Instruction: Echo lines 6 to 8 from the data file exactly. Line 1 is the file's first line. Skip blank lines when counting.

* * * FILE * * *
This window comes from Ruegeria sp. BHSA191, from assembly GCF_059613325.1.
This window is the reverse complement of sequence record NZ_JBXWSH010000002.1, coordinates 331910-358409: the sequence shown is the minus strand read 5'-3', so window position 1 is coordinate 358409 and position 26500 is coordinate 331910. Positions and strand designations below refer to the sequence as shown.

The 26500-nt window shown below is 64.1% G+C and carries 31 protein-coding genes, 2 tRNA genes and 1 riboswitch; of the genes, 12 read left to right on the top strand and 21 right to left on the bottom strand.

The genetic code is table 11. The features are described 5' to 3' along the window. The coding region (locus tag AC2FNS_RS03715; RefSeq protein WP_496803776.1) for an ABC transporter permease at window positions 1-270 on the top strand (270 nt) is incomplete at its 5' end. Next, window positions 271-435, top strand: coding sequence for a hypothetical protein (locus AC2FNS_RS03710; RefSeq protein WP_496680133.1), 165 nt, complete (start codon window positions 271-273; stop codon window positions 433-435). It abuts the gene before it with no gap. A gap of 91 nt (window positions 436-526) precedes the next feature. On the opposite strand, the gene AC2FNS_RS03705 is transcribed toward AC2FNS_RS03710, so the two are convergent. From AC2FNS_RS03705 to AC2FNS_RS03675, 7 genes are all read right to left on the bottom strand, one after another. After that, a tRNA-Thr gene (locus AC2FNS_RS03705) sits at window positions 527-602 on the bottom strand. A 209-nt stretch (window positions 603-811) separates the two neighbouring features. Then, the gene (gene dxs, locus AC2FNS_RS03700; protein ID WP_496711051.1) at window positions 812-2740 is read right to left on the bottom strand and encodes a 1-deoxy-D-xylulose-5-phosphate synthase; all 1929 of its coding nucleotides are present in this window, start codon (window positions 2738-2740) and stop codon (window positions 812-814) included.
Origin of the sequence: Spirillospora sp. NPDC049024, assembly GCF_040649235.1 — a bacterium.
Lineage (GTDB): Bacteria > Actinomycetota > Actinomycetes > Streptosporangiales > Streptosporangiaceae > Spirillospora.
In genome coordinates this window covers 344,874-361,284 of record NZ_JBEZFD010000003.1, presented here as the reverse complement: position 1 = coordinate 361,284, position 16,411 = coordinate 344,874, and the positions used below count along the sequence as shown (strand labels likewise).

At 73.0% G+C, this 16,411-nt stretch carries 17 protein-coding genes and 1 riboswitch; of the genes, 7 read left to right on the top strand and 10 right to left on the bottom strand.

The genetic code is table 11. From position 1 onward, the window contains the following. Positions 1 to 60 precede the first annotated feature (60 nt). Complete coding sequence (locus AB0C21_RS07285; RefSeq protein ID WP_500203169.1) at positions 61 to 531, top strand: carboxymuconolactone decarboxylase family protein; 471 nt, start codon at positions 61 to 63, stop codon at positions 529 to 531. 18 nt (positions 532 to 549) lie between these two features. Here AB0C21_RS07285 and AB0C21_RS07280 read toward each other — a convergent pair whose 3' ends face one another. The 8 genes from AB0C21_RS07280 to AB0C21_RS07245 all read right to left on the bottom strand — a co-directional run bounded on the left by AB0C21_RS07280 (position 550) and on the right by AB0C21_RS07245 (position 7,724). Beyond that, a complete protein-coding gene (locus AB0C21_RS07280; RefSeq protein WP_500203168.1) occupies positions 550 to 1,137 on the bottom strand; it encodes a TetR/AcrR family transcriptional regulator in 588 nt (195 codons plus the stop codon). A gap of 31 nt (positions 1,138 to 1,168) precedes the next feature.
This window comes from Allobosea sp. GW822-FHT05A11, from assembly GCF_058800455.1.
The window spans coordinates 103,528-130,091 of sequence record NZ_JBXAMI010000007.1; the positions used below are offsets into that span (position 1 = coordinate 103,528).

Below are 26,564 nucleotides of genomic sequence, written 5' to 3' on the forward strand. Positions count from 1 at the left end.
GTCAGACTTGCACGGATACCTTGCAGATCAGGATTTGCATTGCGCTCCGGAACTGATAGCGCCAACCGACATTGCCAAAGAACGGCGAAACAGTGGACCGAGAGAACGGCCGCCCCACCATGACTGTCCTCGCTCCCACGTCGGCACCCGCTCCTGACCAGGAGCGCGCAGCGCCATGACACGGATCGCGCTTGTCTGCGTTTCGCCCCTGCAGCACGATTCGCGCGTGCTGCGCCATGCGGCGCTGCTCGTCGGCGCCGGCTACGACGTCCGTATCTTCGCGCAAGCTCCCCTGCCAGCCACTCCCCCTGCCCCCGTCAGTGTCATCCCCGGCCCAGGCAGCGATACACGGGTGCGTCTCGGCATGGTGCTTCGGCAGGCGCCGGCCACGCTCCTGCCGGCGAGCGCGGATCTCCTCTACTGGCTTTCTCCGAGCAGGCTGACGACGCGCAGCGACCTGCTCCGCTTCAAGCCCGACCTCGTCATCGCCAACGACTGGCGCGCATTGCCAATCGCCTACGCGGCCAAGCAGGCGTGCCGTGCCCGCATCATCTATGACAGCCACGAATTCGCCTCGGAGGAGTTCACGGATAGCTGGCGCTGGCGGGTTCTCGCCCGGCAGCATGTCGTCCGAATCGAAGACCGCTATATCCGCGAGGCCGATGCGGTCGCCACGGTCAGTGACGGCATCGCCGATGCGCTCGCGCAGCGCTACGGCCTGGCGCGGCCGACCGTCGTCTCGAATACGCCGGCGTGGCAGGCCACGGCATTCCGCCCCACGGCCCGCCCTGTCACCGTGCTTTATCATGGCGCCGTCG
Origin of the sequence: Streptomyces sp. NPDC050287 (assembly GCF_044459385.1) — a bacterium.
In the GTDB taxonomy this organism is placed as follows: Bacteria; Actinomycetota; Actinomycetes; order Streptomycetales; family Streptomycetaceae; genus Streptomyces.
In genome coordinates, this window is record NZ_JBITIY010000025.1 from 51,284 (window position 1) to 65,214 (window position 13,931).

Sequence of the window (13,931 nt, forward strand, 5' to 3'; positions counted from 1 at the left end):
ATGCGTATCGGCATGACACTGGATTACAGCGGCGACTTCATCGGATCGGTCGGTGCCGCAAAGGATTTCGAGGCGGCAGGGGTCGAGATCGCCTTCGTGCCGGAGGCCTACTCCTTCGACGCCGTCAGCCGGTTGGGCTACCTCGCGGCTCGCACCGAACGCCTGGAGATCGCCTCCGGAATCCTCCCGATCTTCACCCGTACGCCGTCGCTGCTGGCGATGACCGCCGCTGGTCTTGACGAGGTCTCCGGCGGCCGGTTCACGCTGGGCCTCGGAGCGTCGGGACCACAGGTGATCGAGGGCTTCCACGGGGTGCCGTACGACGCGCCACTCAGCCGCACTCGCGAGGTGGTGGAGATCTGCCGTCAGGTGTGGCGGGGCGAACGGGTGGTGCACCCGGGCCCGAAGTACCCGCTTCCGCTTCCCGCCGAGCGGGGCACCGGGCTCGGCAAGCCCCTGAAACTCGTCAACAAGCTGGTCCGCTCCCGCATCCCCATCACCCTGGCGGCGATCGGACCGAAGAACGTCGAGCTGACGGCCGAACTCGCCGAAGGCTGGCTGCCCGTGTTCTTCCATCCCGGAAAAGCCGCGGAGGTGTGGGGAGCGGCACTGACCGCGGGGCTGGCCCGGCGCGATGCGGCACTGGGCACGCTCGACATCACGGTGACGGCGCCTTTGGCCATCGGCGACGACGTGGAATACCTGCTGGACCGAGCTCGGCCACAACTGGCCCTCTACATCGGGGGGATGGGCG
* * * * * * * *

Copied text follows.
Lineage (GTDB): Bacteria > Actinomycetota > Actinomycetes > Streptosporangiales > Streptosporangiaceae > Spirillospora.
In genome coordinates this window covers 344,874-361,284 of record NZ_JBEZFD010000003.1, presented here as the reverse complement: position 1 = coordinate 361,284, position 16,411 = coordinate 344,874, and the positions used below count along the sequence as shown (strand labels likewise).

At 73.0% G+C, this 16,411-nt stretch carries 17 protein-coding genes and 1 riboswitch; of the genes, 7 read left to right on the top strand and 10 right to left on the bottom strand.